“While a lot is known about the costs or frictions that arise in the process of collaboration, less is understood about the incentives people have to collaborate with others and how this might impact or misalign with the prospects that a project might have,” says Dr Vakili.

There’s an assumption that when people choose to work together on something, they do so for the common good and that their collaboration produces better results, which benefits them and the project alike.

While that may be the case, Dr Vakili raises the possibility that individuals may also be motivated to collaborate for more self-centred reasons. Might we not also opt to contribute to a project because of the extra (possibly excessive) kudos or credit we get by doing so?

“We wondered whether collaboration in itself could lead to a situation where each collaborator gets more credit than their actual contribution deserves – and if this ‘collaboration credit premium’ could then incentivise people to get involved in something simply because it benefits them to do so – even if their contribution might not benefit or may even hurt the project.”

The researchers argue that, under certain circumstances, collaborators may indeed receive more credit than their contribution merits, purely because of collaborating and not because of whatever effect their collaboration may have on their output quality.

Imagine two people collaboratively developing a creative solution for a problem and making equal contributions to the final output. Eventually, someone evaluates their output and decides how much each collaborator should be rewarded for the value that they have generated together. Ideally, they would each get a reward proportional to 50% of the value they have created.

But what if they are evaluated and rewarded by different people separately? The challenge here is that the evaluators cannot see the contribution of each person. The researchers hypothesise that in this situation, it is possible that both collaborators receive more than 50% credit for what they have created together, a phenomenon they call “collaboration credit premium”.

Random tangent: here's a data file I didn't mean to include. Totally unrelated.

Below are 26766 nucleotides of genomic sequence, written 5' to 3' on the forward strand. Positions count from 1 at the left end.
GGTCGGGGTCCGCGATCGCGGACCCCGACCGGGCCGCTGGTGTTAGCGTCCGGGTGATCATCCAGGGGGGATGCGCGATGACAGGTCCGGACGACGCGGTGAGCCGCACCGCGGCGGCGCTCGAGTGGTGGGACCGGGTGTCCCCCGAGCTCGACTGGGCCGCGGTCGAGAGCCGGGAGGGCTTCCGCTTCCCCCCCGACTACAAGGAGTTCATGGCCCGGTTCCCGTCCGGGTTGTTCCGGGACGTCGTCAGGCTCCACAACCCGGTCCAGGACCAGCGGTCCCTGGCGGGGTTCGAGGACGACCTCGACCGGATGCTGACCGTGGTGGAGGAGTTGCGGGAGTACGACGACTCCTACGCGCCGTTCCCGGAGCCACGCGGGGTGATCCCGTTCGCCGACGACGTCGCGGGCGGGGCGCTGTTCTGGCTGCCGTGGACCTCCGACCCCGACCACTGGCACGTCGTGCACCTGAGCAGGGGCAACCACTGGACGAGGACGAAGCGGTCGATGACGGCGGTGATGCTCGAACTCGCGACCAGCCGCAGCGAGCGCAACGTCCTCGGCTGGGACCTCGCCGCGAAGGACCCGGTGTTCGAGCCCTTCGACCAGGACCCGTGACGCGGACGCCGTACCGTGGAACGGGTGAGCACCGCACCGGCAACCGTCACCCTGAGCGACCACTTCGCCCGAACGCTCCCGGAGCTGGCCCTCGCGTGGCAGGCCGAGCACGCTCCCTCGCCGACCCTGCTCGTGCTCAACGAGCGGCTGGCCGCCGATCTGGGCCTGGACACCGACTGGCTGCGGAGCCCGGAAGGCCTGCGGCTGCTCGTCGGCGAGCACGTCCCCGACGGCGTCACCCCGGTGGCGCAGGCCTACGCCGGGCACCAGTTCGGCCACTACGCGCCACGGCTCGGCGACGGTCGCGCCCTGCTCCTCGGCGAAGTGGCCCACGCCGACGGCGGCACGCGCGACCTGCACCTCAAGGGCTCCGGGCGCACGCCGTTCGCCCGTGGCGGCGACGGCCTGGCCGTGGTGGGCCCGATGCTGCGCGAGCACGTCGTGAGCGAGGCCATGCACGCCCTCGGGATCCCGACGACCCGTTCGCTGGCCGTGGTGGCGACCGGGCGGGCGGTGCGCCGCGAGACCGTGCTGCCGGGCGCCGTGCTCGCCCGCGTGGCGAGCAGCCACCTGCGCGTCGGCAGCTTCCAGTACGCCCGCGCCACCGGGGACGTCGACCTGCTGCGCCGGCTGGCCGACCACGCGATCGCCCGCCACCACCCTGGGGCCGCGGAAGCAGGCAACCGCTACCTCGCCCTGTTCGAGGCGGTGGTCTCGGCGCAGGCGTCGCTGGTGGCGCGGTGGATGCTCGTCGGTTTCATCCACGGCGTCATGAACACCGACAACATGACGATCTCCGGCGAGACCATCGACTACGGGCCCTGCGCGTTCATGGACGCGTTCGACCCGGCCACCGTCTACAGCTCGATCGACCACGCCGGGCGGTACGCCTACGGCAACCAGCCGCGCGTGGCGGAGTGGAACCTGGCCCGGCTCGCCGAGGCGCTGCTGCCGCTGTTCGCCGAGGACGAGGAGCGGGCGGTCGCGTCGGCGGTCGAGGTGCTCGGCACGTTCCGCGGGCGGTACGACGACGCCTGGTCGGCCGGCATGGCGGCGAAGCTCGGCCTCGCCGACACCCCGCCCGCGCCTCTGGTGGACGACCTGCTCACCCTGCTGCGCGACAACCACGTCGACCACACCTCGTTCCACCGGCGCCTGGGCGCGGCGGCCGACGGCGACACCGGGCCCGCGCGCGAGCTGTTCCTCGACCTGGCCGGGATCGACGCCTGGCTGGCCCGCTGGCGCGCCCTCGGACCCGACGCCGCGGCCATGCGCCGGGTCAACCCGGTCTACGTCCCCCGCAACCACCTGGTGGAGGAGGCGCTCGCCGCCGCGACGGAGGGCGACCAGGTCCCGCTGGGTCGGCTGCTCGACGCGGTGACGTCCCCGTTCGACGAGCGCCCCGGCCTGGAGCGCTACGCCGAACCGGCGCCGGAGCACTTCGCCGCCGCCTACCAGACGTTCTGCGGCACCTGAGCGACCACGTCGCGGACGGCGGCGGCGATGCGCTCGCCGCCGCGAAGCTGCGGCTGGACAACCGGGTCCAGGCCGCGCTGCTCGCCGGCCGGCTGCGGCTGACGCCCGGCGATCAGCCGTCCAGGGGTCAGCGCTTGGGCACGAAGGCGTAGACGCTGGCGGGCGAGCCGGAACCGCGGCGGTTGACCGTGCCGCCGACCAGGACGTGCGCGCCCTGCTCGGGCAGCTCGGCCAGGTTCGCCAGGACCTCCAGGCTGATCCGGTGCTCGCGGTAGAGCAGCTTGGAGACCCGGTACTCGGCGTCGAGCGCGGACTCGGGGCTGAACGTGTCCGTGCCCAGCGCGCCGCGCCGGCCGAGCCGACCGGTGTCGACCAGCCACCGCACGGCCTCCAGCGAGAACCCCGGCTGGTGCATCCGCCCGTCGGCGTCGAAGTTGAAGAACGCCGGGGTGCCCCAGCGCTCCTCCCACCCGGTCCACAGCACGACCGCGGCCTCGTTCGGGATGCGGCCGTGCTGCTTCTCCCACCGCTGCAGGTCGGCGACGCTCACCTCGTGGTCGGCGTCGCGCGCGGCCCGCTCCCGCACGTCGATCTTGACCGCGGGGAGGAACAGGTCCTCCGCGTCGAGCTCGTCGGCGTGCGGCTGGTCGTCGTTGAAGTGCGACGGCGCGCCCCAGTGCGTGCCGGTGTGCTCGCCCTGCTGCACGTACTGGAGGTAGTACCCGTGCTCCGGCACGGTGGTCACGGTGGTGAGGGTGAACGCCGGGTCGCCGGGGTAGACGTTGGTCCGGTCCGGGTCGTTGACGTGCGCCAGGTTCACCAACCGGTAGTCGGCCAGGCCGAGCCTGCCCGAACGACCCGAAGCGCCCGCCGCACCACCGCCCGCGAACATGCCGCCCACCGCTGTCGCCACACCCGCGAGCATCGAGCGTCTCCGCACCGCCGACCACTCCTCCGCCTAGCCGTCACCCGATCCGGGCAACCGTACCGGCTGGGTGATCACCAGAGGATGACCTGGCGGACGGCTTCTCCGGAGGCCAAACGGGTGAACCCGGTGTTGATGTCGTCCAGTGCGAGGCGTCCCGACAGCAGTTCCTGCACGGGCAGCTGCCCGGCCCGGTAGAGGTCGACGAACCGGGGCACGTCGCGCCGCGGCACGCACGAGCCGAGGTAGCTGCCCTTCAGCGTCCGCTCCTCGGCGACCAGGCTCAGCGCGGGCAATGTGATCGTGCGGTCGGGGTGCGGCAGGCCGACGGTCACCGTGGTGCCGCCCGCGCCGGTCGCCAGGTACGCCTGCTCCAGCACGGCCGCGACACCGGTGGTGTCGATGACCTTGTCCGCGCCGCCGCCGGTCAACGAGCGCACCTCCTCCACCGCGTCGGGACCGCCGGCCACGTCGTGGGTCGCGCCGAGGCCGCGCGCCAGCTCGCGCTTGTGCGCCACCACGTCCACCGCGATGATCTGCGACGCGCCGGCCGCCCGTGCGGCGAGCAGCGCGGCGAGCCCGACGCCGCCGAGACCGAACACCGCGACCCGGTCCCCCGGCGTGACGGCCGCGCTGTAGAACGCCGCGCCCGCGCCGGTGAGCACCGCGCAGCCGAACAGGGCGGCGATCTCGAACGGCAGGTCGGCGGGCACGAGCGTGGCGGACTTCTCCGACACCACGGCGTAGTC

In other words, the first person’s bosses may look at their collaborative output and decide that their employee has done most of the work and therefore deserves, say, 70% of the credit for the project.

The same can happen for the other person as well. This way, together, they receive 140% credit for 100% of the work they have done! And they have received this sweet extra credit and reward just because they have decided to collaborate, not because of how their collaboration has contributed to their solution.

Let’s assume the project would have been done more effectively if it had been carried out by each individual alone, rather than collaboratively. The two may still prefer to collaborate because of the collaboration credit premium, even if they know their collaboration would not help the project or may even hurt it, as long as the collaboration credit premium more than compensates for the negative effect of their collaboration on output quality.

"In collaborative processes it’s very hard to evaluate the individual contribution to overall results"

“A good example of how difficult it is to evaluate individual contribution is this study itself,” says Dr Vakili. “We’re three co-authors from three different institutions, and each of us will be evaluated differently – by our own departments and by external groups without a lot of overlap. And that makes it all the more possible and likely that we’ll each end up with more credit for the paper than our actual contribution merits.”

Testing the idea

Testing this hypothesis was not going to be easy, says Dr Vakili, not least because in collaborative processes – particularly creative collaboration – it’s very hard to evaluate the individual contribution to overall results. How do you identify which collaborations are motivated by credit premium when you cannot observe the motivations of individuals? And how do you identify the impact of the collaborations on output quality if you cannot observe them?